Friday, January 8, 2010
On Monday SpaceX had a successful test of the upper stage engine for their Falcon 9 rocket.
That completes the ground testing phase of the Falcon 9 and in one to three months they will be ready to go ahead with a full test flight.
While I can’t say enough about how I think having another launch system capable of lifting cargo into orbit is great for both America and humanity, I do fear many politicians will look on SpaceX’s success as a reason to abandon the work being done on Ares I.
One of the proposals that the Augustine commission gave President Obama was that NASA stop research on the Ares I and go straight ahead to the Ares V Super heavy lifter.
They estimated with that plan NASA could get by with a $2 billion budget increase instead of a $3 billion increase.
So far Obama has increased NASA’s budget by $900 million and people that I consider reliable sources tell me that people that they consider reliable sources have heard from people they consider reliable sources that Obama is going to increase NASA’s budget by another billion.
If this third hand information is correct, that would have the budget right for NASA to return to the Moon, relying on the Falcon 9 only.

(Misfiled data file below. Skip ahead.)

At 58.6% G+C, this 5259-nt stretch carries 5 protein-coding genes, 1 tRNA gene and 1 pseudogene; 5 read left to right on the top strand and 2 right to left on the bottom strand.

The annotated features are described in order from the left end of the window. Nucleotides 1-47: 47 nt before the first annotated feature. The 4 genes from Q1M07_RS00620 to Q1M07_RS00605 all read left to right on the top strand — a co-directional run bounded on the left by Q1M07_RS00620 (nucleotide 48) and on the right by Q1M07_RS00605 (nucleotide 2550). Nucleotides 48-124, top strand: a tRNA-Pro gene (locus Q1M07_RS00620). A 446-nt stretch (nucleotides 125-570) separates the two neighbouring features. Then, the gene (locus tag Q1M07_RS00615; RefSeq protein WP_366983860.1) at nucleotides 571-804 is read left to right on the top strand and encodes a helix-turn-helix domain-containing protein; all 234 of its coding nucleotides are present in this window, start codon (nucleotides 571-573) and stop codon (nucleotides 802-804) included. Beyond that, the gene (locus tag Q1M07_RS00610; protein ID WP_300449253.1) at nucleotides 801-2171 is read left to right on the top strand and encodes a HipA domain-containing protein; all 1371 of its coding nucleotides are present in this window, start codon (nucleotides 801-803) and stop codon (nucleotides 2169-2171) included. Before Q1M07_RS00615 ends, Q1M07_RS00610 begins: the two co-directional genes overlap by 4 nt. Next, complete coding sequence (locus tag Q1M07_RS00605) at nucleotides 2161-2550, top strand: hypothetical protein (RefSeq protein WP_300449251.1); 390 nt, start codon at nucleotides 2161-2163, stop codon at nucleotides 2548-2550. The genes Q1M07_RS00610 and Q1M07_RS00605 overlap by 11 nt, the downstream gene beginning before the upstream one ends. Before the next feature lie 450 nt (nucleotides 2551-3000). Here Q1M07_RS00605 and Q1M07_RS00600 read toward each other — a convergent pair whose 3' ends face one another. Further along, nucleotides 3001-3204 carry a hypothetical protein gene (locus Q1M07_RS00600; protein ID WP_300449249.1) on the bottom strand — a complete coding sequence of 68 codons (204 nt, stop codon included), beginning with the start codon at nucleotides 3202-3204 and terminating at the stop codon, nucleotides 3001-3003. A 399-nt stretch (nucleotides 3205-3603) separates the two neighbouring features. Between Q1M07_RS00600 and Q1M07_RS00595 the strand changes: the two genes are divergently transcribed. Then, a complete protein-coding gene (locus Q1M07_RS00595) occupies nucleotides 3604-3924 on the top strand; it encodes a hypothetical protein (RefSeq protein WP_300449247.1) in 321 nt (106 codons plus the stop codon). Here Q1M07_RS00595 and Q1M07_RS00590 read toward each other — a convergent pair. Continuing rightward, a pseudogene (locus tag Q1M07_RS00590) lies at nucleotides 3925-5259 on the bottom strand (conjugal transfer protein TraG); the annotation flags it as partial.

On paper the Falcon 9 should be the most reliable launch system to date. It uses liquid oxygen- kerosene rockets like Atlas launchers that were used in the Mercury space missions, which are stable and reliable. These are still complex pieces of machinery that have thousands of interacting parts.
The biggest problem NASA has had in the past has been relying on only one way to get to orbit. After the Challenger disaster a lot of unmanned missions were postponed because they were designed so that they could only get to orbit by the Space Shuttle, when there were other rockets that could carry them to orbit.
While I’m excited that the Falcon 9 program is going well and I hope that it and other commercial rockets are successful and eventual replace NASA in taking smallish commercial payloads into orbit, I think switching all of NASA’s manned activities on to one launch vehicle, their own or someone else’s, is setting them up for the same problem they had with the Shuttle.
If they use only the Falcon 9 to get people into space and there is a problem with it, they have no alternative other than to stop activities until it is fixed. With manned missions going on both the Falcon 9 and the Ares I, which are based on different architectures, if there is a problem with one the other can be used to until it is fixed.
With two American alternatives for humans to get into space as well as using the Russians or Chinese programs, manned commercial ventures in LEO get less risky. As a manned commercial presence develops in LEO more companies will develop their own rockets, making it even less risky.